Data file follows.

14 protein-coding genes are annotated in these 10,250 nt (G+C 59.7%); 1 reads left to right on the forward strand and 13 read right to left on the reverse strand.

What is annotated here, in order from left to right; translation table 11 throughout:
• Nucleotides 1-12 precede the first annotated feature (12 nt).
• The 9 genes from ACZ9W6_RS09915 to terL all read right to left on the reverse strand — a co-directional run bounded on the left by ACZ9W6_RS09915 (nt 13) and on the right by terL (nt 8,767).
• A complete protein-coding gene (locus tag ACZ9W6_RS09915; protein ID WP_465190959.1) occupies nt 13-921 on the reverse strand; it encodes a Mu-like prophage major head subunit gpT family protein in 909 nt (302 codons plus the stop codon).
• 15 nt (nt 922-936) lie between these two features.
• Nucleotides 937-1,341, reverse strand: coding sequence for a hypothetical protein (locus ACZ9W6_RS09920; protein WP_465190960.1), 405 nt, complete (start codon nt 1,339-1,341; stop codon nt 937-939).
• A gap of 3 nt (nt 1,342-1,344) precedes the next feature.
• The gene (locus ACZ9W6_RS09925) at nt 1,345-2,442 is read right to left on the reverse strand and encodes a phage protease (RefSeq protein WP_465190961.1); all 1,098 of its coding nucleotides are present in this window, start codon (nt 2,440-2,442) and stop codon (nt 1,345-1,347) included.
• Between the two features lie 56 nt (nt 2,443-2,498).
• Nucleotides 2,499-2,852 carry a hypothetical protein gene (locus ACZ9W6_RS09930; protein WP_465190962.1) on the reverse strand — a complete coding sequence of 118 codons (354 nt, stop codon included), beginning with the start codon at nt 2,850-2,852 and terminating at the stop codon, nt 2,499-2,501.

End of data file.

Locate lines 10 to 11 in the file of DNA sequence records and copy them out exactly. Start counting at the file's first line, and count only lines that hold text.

• Between the two features lie 56 nt (nt 2,443-2,498).
• Nucleotides 2,499-2,852 carry a hypothetical protein gene (locus ACZ9W6_RS09930; protein WP_465190962.1) on the reverse strand — a complete coding sequence of 118 codons (354 nt, stop codon included), beginning with the start codon at nt 2,850-2,852 and terminating at the stop codon, nt 2,499-2,501.